Traficant petitions remain on hold
Brunner must break certification deadlock
By ED RUNYAN
Supporters of Jim Traficant’s bid to run as an independent candidate for the 17th District congressional seat held by Democrat Tim Ryan of Niles considered it a victory Tuesday when the Trumbull County Board of Elections refused to certify new petition numbers.
The 2-2 vote — with former county Democratic Party Chairman Chris Michelakis and former county Republican Party Chairman Craig Bonar voting no — means Ohio Secretary of State Jennifer Brunner will be asked to break the tie.
Voting for certification were elections-board members Ralph Infante, a Democrat mayor of Niles; and Kathi Creed, Trumbull County Republican Party chairwoman.
Kelly Pallante, board of elections director, said revised numbers from various elections boards show Traficant is 31 signatures short of having enough to get on the ballot in November. After review, Trumbull County has ruled 11 signatures to be valid that it earlier had said were not valid.
“The secretary of state has high- paid attorneys. I feel just let them handle it,” Michelakis said after the meeting.
“Legally, it looks like we could have turned it down [Traficant’s ability to run as an independent], but that’s also a question that needs to be answered,” Michelakis said.
Werner Lange of Newton Falls, a Traficant supporter, pleaded with the board to refuse to certify the current petition numbers, saying there are still too many unanswered questions regarding signatures that were ruled invalid — especially in Mahoning County.
Lange said 62 signatures ruled invalid in Mahoning County should have been ruled valid.
Ohio elections law allows an elections board to certify signatures even if they don’t perfectly match the signature from the voter’s registration card, as long as the address matches, Lange said.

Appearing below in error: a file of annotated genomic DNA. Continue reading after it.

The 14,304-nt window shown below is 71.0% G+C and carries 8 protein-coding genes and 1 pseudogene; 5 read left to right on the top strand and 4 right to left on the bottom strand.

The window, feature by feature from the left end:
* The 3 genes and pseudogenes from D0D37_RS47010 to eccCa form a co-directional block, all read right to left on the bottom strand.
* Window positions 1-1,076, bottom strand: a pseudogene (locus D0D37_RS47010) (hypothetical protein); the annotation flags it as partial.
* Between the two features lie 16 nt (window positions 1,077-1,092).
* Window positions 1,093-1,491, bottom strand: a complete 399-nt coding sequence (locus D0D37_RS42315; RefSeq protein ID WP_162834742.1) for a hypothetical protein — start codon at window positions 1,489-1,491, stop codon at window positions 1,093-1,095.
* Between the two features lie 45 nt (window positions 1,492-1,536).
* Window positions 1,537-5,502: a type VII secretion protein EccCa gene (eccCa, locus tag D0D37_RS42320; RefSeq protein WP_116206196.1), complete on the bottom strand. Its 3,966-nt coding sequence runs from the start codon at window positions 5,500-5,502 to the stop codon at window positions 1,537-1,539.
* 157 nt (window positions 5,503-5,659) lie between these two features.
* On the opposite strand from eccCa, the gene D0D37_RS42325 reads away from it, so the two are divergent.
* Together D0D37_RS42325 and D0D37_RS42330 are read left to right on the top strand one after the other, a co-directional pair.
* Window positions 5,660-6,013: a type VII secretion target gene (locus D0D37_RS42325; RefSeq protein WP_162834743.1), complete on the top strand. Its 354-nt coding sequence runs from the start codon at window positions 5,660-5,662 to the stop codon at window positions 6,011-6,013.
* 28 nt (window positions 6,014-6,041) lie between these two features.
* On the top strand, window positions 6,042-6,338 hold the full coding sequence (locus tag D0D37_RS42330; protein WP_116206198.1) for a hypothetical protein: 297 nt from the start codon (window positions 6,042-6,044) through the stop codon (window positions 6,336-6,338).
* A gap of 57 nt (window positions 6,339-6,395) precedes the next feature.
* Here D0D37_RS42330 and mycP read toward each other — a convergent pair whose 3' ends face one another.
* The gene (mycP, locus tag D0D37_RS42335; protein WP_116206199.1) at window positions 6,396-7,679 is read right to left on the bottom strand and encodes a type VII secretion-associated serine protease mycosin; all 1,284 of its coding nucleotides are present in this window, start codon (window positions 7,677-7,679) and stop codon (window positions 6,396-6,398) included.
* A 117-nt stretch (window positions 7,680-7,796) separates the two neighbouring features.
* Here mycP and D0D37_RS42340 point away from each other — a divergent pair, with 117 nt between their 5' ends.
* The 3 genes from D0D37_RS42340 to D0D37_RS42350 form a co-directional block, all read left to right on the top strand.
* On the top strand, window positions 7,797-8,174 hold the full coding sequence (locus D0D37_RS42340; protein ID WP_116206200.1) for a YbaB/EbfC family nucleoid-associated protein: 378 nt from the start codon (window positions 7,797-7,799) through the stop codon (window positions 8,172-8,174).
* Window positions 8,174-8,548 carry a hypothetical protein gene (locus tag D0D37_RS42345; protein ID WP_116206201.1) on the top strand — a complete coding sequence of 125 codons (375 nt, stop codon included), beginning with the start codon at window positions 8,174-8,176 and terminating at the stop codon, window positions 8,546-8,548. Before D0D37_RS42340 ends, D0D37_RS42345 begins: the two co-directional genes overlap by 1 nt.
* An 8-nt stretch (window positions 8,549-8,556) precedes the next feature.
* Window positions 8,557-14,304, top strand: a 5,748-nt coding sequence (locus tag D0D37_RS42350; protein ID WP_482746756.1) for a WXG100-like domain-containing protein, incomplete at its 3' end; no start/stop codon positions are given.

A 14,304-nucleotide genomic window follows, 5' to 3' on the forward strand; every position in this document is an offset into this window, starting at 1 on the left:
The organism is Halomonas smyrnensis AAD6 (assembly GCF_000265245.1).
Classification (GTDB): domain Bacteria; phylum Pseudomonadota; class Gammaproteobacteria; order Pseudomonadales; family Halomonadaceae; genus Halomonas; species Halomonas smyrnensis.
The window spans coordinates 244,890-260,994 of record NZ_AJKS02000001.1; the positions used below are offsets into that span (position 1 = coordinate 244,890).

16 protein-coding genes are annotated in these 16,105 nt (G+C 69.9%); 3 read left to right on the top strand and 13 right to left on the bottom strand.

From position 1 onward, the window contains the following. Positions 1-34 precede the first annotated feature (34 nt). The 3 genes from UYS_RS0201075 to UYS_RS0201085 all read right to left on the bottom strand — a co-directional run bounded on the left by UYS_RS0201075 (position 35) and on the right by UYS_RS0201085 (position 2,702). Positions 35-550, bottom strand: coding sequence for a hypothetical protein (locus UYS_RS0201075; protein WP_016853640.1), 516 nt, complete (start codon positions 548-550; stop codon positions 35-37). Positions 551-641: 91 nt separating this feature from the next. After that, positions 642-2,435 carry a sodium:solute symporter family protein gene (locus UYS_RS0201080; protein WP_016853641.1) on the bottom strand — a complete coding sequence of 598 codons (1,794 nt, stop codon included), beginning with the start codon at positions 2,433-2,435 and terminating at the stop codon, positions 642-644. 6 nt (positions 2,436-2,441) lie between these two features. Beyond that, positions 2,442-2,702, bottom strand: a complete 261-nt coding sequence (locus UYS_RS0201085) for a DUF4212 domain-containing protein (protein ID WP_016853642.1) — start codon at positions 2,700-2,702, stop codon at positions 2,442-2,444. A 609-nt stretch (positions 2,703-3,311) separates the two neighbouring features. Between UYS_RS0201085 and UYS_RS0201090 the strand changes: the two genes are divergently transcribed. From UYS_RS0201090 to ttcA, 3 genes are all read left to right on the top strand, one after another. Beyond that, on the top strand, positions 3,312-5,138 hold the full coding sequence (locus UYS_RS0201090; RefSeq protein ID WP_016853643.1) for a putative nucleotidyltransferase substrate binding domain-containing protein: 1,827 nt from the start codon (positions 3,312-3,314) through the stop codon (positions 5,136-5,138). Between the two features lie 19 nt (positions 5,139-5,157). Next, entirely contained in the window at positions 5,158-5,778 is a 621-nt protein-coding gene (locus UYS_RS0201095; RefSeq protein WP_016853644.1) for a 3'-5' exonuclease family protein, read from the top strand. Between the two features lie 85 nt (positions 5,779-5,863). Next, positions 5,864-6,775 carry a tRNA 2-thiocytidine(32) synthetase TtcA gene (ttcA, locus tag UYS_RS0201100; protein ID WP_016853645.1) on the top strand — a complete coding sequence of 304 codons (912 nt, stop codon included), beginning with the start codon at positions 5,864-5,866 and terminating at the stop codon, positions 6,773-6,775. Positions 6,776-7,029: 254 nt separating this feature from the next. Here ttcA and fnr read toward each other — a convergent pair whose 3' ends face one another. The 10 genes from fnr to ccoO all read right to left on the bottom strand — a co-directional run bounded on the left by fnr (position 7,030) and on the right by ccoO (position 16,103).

The responses he has received from Mahoning County’s elections board have not adequately answered that and other questions, Lange said.
Thomas McCabe, Mahoning County Board of Elections director; and Joyce Kale-Pesta, deputy director, could not be reached Tuesday by The Vindicator to comment.
As for Summit County, that county’s elections board is providing only an estimate of the number of votes cast in the 17th Congressional District in the November 2006 election — which factors into how many petition signatures Traficant needed — because the software used there didn’t record the total.
“Nobody knows how many people voted in the 17th District,” Lange said.
James Saker, an assistant Trumbull County prosecutor who advises the elections board, said the Trumbull elections board has certified numbers of valid signatures from Mahoning, Summit and Portage counties — plus its own numbers — and “has the authority” to certify that the total number is 31 signatures short.
After submitting the tie vote to the secretary of state and getting back a response, the Trumbull elections board might have another meeting later this month to beat the Aug. 24 deadline for setting the November slate of candidates, Pallante said.
Traficant still could file by 4 p.m. Aug. 23 to run as a write-in candidate, Pallante said.